Connecting Markets in Nepal: Evidence from Randomised Bridge Construction

This project was discontinued due to the global COVID-19 pandemic. The identification strategy proposed, which allowed for randomisation of the building priority among newly constructed bridges in Nepal, broke down during the long delays caused by the pandemic. 

Nepal features extremely rugged terrain, low levels of development, and, especially after the 2015 earthquake, inadequate transportation infrastructure. With funding from the World Bank, Nepal is about to embark on a major bridge construction initiative that includes the construction of 115 new vehicular bridges across the country over four years. In order to learn how to prioritise future bridge funding, the Government of Nepal has entered into an agreement with the World Bank to randomise the timing of bridge construction across the identified sites. This context provides a unique opportunity to learn about the effects of transportation infrastructure in a developing country, which are notoriously difficult to identify as: 1) governments tend to focus projects in places where they think the projects will have the greatest effect; and 2) increased market access has a variety of simultaneous effects.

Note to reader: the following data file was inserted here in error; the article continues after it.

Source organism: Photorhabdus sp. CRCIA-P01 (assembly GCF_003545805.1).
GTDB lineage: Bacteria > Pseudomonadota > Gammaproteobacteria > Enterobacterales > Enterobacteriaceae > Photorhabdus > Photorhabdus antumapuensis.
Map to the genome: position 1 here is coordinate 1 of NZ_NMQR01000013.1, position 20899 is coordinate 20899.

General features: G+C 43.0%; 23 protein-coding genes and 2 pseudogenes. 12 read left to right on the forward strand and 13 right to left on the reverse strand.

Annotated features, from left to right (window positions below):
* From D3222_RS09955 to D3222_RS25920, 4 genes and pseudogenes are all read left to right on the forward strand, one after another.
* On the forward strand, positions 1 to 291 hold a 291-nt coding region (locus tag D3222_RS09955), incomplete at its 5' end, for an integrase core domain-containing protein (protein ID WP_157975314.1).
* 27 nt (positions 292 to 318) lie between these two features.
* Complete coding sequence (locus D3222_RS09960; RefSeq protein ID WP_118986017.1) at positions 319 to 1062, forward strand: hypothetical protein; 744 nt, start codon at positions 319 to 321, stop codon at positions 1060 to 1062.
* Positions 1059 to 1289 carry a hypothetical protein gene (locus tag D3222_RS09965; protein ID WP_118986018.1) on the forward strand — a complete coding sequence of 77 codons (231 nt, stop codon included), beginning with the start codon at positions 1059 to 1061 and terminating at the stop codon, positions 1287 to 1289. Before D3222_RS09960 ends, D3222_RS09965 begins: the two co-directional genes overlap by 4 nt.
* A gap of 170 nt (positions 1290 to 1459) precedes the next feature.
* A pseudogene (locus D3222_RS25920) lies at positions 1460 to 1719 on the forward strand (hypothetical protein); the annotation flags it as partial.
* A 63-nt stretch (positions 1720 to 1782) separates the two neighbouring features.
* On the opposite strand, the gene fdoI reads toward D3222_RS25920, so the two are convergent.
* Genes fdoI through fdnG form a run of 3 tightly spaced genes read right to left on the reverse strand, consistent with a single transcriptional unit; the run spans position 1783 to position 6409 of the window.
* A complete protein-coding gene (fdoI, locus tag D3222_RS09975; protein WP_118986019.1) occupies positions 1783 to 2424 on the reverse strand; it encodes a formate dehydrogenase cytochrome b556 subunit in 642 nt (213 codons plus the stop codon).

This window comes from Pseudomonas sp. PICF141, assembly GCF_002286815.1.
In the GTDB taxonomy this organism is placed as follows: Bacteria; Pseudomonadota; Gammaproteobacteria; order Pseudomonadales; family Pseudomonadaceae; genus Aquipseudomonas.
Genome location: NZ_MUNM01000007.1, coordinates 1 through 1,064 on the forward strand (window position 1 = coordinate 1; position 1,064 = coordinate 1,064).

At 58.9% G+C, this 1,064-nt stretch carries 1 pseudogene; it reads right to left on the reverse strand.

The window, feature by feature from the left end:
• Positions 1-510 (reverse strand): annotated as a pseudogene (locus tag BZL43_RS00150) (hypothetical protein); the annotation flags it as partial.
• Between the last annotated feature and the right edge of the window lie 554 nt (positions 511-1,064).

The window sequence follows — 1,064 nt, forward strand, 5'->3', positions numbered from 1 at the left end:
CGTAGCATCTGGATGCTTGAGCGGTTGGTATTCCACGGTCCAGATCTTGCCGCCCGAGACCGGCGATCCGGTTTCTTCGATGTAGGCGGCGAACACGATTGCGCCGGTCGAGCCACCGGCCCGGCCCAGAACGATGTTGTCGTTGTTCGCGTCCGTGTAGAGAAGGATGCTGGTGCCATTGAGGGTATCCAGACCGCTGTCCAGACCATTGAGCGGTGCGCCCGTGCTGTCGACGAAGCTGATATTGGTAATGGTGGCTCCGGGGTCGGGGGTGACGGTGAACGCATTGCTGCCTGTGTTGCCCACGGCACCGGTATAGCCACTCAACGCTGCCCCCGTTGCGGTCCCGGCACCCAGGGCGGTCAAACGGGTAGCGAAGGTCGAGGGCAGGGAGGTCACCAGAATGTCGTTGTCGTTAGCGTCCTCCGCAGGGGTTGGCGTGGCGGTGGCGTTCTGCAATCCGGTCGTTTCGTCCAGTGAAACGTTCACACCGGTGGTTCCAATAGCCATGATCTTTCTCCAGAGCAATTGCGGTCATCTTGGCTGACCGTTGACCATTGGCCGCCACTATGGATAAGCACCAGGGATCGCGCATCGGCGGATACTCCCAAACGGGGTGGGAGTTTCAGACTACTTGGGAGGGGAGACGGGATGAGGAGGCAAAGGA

In this project, Alam et al. will exploit the randomisation of the timing of bridge construction and collect detailed survey data to study how firms are affected when transportation infrastructure provides them with access to new markets (that may bring more customers and cheaper inputs), and when outside firms gain access to their local markets (that intensifies product market competition). The researchers will conduct firm-level surveys focusing on two categories of firms. First, they will survey local firms on each side of the bridge sites. Second, they will focus on large employers in particular industries that have geographic spread throughout the country. These larger firms are best poised to take advantage of improved access to outside marketsand are important as Nepal’s leading export sectors.

Transportation infrastructure is a major budget item for governments around the world, and is the single largest component of World Bank spending. This project seeks to help policymakers directly answer two questions. First, what are the economic returns to transportation infrastructure? This is a particularly important question because transportation infrastructure is very expensive, and in developing countries budgets are tight. Second, in what locations should transportation infrastructure be prioritised? That is, what characteristics of places predict higher returns from transportation infrastructure?



Muneeza Alam

World Bank

Théophile Bougna

World Bank

Wyatt Brooks

Arizona State University

Kevin Donovan

Yale University